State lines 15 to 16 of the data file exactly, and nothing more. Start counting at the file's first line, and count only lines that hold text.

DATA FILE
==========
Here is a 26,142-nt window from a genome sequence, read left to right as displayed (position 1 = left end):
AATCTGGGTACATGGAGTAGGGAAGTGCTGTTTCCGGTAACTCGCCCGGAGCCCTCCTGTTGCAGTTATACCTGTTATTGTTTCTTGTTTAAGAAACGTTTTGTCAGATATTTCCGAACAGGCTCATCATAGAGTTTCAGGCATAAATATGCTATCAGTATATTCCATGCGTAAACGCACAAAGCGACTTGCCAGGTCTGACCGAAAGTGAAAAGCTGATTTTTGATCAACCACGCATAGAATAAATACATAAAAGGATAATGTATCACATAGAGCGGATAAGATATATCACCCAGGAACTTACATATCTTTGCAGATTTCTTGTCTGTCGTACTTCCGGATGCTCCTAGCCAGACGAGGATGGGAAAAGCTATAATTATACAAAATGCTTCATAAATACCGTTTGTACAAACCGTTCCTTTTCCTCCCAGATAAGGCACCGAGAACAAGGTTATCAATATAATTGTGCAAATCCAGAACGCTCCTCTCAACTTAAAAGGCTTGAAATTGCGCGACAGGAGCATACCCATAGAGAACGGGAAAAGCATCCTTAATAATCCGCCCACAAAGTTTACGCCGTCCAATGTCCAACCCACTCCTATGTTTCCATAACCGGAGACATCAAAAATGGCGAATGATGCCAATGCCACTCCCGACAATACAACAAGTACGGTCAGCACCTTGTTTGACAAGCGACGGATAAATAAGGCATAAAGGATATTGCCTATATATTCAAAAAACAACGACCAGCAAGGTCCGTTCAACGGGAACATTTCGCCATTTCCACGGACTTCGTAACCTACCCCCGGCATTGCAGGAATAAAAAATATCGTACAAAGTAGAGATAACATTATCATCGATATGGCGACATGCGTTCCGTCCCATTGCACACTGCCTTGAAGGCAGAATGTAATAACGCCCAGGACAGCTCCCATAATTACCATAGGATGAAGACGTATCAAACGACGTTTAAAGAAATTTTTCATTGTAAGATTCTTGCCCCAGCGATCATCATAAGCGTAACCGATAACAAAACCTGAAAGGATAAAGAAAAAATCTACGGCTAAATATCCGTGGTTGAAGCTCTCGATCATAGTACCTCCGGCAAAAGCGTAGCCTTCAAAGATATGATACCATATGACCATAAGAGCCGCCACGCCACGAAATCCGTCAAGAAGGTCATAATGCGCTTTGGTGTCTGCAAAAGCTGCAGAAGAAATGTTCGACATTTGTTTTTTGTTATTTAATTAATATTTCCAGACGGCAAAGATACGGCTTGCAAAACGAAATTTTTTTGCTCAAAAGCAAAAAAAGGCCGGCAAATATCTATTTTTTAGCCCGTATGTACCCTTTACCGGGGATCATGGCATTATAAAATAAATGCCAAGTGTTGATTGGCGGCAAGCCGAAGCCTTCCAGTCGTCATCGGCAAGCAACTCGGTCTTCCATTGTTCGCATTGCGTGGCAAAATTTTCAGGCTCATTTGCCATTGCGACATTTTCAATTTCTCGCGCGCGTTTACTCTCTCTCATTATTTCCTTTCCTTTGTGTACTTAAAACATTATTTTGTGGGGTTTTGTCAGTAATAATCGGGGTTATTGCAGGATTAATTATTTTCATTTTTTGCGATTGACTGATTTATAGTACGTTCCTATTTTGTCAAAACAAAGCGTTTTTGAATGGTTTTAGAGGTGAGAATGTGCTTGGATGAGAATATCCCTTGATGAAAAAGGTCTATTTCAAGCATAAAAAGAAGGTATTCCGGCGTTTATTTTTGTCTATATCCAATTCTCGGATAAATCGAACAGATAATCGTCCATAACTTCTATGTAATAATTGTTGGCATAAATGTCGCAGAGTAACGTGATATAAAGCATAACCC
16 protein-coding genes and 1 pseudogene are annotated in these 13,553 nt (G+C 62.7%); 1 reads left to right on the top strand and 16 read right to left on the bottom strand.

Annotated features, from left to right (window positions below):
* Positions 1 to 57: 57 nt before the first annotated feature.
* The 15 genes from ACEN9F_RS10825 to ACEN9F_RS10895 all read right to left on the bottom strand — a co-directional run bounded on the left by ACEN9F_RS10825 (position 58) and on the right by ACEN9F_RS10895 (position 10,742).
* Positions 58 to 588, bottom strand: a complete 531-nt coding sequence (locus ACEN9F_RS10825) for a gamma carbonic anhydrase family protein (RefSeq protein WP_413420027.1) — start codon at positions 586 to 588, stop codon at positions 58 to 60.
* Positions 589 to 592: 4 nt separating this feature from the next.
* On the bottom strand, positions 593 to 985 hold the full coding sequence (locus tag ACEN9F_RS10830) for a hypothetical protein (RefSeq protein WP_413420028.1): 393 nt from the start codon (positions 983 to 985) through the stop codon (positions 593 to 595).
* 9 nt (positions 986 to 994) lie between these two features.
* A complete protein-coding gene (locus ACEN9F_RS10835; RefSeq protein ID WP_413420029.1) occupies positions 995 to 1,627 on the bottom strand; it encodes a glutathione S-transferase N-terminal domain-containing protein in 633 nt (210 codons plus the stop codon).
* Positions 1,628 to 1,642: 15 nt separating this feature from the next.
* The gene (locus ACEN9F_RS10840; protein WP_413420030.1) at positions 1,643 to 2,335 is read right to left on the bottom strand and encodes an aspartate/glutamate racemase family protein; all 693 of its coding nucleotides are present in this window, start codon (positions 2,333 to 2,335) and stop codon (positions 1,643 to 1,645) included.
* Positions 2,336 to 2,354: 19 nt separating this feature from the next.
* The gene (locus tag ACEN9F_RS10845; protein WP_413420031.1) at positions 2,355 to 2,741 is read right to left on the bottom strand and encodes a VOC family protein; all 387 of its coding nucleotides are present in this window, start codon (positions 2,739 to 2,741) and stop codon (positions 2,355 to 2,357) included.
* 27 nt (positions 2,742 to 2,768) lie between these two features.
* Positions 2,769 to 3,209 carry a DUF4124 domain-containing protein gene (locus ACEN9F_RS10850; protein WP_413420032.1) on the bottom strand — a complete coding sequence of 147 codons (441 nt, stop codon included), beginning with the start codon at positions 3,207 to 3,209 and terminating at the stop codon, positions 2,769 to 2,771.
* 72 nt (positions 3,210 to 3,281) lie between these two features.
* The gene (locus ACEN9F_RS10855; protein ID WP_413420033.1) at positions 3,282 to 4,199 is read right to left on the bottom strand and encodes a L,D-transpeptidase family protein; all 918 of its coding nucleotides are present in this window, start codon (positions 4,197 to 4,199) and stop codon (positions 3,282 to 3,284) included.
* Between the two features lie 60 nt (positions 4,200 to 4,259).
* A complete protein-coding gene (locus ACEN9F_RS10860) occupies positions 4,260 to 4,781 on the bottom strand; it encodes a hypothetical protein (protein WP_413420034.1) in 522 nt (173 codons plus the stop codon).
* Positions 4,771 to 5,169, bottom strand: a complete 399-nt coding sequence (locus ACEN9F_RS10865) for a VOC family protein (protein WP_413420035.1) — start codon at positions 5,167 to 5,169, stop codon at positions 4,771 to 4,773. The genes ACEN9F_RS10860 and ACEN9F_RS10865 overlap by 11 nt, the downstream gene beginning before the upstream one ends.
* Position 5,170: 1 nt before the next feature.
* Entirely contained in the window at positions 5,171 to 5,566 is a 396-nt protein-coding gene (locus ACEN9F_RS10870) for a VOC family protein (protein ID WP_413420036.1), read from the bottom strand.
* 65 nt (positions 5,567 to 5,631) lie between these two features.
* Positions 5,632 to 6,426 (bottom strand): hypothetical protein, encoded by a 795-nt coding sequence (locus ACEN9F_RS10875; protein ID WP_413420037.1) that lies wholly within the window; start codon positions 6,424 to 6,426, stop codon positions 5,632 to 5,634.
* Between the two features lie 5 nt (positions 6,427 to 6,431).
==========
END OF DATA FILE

* The gene (locus tag ACEN9F_RS10845; protein WP_413420031.1) at positions 2,355 to 2,741 is read right to left on the bottom strand and encodes a VOC family protein; all 387 of its coding nucleotides are present in this window, start codon (positions 2,739 to 2,741) and stop codon (positions 2,355 to 2,357) included.
* 27 nt (positions 2,742 to 2,768) lie between these two features.